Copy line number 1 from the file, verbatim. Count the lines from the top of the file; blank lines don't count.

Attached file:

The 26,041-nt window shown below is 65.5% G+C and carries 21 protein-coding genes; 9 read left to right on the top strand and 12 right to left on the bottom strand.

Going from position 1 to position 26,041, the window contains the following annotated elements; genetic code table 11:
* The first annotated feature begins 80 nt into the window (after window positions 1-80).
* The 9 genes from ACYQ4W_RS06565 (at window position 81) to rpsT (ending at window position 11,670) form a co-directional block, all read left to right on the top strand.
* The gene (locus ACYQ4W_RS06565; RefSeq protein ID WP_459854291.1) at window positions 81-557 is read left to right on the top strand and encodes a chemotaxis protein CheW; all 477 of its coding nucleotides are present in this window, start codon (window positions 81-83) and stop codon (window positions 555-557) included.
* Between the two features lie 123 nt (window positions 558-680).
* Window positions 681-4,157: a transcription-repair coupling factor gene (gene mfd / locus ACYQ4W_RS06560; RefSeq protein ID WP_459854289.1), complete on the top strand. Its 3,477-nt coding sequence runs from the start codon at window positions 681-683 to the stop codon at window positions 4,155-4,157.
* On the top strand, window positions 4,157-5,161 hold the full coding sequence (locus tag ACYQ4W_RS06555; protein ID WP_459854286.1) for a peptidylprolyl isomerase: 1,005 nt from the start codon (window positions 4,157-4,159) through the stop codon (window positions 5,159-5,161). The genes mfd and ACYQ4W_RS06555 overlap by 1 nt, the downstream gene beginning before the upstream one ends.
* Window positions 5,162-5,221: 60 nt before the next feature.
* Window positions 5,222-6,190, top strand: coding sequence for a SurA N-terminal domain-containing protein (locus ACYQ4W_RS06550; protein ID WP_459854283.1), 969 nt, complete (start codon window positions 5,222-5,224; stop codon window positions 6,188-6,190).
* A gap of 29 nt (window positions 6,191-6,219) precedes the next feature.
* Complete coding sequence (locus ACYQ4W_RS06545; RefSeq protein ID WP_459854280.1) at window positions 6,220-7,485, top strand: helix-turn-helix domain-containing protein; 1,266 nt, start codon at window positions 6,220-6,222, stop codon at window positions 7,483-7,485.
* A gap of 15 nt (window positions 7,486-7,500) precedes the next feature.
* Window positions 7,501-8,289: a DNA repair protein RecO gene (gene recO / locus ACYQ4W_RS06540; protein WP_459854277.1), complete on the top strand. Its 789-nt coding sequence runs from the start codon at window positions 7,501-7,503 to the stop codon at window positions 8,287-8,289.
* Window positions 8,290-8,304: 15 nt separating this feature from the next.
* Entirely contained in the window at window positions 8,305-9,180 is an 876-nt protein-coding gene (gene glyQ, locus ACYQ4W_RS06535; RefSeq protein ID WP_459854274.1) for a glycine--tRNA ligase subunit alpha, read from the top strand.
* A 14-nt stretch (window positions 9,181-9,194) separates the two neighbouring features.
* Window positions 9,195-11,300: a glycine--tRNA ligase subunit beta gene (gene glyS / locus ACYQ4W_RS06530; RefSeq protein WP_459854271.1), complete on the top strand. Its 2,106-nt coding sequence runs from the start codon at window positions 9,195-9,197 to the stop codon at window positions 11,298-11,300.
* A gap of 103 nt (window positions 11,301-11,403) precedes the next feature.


The 26,041-nt window shown below is 65.5% G+C and carries 21 protein-coding genes; 9 read left to right on the top strand and 12 right to left on the bottom strand.